However, I'd still like one of the main UK bodies take on the vocation approach - perhaps an NVQ in Agile & SCRUM for SCRUM Masters and Product Owners?

I'm looking at certitication & accreditation in the UK right now and any support would be welcome to help me bring it to fruition.  Leave me comments


Wednesday, 4 May 2011

What comes around....

Now I realise that I've probably been in the delivery business too long or I'm getting old. 

I've got used to the fact that fashions keep changing but keep coming back to the same styles.  Rock music that I loved in the 70's and 80's is becoming popular again - well at least with my teenage daughters. 

So nothing really changes - everything just goes in cycles - around and around and nothing really new is invented.

Now Agile is maturing it's under threat from a new approach - Kanban.  If you're not sure what Kanban is then have a look at this great Kanban 101 guide.

I read this article and I thought - "Hang on a moment - I remember Kanban from 30 years ago when I first started out as a Manufacturing Consultant". I was implementing 'Just in Time' and the 'Theory of Constraints' in JCB, Texas Instruments, Caterpillar and other organiations.  It was the latest thing at the time and the subject of the famous book "The Goal" Now 30 years later I'm being told it's "new" and the "in thing"!

Looking on my bookshelf I've still got all of the white papers, articles and stuff that I created all that time ago.  Maybe I should dust it all off and get ready to write the "Forget Agile it's old hat - implement Kanban - you know it makes sense" novel.  Alternatively I could just call it - "Common sense - it just doesn't get old" Unlike me :-)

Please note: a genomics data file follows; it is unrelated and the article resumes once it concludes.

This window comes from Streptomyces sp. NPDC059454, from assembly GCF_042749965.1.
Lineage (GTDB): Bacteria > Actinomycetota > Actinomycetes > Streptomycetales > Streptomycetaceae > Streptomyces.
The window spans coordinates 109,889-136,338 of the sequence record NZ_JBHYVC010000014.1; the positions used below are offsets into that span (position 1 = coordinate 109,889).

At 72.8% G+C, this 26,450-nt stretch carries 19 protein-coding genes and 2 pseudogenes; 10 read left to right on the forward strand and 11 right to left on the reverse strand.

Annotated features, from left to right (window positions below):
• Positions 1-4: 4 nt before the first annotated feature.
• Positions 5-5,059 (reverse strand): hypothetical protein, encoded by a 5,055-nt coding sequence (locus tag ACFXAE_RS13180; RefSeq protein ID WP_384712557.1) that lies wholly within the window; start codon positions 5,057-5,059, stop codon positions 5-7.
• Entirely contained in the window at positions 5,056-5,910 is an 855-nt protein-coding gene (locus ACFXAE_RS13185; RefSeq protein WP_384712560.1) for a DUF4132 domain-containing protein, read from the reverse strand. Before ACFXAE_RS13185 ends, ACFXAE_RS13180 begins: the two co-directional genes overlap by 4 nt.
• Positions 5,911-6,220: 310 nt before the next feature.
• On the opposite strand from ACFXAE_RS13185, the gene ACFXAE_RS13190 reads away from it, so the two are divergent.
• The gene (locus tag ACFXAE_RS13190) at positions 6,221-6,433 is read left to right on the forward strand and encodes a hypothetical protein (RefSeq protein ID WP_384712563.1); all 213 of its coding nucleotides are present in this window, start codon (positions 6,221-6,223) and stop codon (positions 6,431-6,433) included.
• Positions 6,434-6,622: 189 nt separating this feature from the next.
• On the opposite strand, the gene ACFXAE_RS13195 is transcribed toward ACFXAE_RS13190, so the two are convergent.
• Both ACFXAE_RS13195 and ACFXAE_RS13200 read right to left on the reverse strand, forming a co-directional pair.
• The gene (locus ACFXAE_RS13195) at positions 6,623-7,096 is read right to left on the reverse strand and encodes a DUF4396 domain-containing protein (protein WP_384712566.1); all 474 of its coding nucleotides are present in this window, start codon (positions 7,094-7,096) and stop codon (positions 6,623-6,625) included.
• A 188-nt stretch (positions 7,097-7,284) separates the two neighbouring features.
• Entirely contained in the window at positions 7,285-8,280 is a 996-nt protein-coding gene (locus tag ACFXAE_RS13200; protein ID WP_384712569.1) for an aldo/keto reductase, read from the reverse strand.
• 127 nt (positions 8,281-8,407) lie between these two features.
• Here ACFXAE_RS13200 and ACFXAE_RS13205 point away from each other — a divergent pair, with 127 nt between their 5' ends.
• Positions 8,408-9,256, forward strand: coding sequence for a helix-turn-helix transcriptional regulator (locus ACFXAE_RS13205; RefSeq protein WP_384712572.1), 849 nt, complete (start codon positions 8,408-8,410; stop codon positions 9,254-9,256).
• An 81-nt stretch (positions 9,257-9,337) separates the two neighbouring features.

Tuesday, 3 May 2011

Long break - has it affected your sprints?

After the long break that we've all just enjoyed I'm reminded that I often get asked if teams should have a break between sprints to recover and prepare for the next sprint.  My answer is always the same.  One of the core principles of SCRUM is "sustainable development" and so no I don't think that there should be a break between sprints.

Breaks between sprints lead to a constant need to build momentum and that's just an ineffective way of operating.  The team velocity constantly keeps changing.  So the sprints should be run back to back and we need to make sure that the development effort is sustainable, workloads properly balanced and that SCRUM & innovative remains fun approach not a constant burden to carry.

Of course, a number of companies don't operate real SPRINTs at all.  They run small three/four week waterfall projects that deliver something at the end.  You know what I mean... One week for design, one week for development and one week for testing rather than integrated design, develop & test activities. 

The problems this causes is identical to their Waterfall big brother:
  • Testing being squeezed at the end of the cycle and either not completed properly or causing "delays"
  • Everyone rushing at the end to complete things that can't really be completed in the time available
  • Everyone working extra hours & weekends to deliver what they promised
  • Everyone getting increasingly stressed as the end of the SPRINT looms large.
Of course this isn't a problem if it's just a one-off at the end of a project - but if it's happening every three weeks then it's going to make development harder & harder to complete.

Add that to the "technical" debt that SCRUMs slowly develop over the first few sprints without automated testing or integrated development and you've a recipe for serious conflict!

So look honestly at your SCRUM process during your next retrospective.  Are you really running small waterfalls?  Is your team getting stressed?  Can your team get better at working together on parallel design, development & test?

I promise you it'll make everyone's life so much better and you'll deliver so much more.